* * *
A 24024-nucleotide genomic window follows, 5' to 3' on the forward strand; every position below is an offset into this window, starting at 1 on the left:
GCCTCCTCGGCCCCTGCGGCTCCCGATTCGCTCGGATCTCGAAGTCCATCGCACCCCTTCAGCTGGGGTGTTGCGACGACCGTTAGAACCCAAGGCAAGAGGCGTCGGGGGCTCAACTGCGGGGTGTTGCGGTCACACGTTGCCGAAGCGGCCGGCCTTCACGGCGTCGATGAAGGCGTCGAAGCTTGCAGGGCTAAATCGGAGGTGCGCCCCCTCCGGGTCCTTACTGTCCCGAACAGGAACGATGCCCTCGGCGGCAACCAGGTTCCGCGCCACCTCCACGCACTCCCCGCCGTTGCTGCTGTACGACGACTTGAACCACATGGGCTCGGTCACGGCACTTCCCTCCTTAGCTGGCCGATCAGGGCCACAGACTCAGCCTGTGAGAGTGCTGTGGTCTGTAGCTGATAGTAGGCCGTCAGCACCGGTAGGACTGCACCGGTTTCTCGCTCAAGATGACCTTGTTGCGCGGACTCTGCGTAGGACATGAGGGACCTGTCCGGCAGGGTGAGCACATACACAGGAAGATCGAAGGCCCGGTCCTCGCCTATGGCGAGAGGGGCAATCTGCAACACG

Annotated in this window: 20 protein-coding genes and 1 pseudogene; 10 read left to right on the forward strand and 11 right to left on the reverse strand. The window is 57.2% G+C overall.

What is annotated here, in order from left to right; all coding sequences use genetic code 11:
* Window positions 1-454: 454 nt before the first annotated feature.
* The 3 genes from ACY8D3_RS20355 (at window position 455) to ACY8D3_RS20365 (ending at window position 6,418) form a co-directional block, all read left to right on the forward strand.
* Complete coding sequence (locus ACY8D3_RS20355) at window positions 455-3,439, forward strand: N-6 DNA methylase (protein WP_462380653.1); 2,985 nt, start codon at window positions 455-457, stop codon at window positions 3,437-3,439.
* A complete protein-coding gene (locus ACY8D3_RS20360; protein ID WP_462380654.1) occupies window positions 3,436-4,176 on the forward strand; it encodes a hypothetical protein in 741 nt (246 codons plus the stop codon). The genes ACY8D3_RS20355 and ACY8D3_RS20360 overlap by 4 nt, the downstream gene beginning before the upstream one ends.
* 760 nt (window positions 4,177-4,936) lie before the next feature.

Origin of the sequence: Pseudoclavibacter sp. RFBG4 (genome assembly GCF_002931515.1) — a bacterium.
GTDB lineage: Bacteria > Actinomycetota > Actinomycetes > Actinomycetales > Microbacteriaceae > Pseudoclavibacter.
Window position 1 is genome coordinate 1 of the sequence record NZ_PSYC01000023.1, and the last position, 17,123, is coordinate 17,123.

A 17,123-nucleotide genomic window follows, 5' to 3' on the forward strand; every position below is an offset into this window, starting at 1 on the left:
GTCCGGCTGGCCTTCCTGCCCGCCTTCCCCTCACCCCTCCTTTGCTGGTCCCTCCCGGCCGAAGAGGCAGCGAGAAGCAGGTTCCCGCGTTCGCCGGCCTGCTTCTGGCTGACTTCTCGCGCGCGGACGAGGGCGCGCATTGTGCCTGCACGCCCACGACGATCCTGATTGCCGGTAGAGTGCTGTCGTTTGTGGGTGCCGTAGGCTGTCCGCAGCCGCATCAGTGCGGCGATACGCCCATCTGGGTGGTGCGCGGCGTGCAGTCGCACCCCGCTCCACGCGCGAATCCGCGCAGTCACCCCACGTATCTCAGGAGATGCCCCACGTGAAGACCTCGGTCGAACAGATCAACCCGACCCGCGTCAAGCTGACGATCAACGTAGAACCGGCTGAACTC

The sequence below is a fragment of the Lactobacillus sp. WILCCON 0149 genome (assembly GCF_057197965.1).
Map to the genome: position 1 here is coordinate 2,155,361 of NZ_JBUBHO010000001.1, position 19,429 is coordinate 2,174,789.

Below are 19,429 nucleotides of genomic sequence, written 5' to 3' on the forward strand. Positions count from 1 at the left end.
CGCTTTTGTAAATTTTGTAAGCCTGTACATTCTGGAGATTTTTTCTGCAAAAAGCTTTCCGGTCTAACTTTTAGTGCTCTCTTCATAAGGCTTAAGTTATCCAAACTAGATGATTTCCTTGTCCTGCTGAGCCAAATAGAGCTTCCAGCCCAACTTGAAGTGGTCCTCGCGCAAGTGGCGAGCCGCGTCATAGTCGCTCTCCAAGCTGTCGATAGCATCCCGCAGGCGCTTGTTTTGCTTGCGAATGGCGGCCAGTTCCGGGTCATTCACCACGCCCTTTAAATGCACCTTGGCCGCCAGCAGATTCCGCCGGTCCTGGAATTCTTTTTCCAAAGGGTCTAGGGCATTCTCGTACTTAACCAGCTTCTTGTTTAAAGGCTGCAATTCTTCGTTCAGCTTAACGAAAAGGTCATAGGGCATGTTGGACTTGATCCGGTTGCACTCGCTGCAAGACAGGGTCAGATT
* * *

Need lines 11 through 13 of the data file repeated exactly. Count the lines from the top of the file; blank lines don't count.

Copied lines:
GTDB lineage: Bacteria > Actinomycetota > Actinomycetes > Actinomycetales > Microbacteriaceae > Pseudoclavibacter.
Window position 1 is genome coordinate 1 of the sequence record NZ_PSYC01000023.1, and the last position, 17,123, is coordinate 17,123.

A 17,123-nucleotide genomic window follows, 5' to 3' on the forward strand; every position below is an offset into this window, starting at 1 on the left: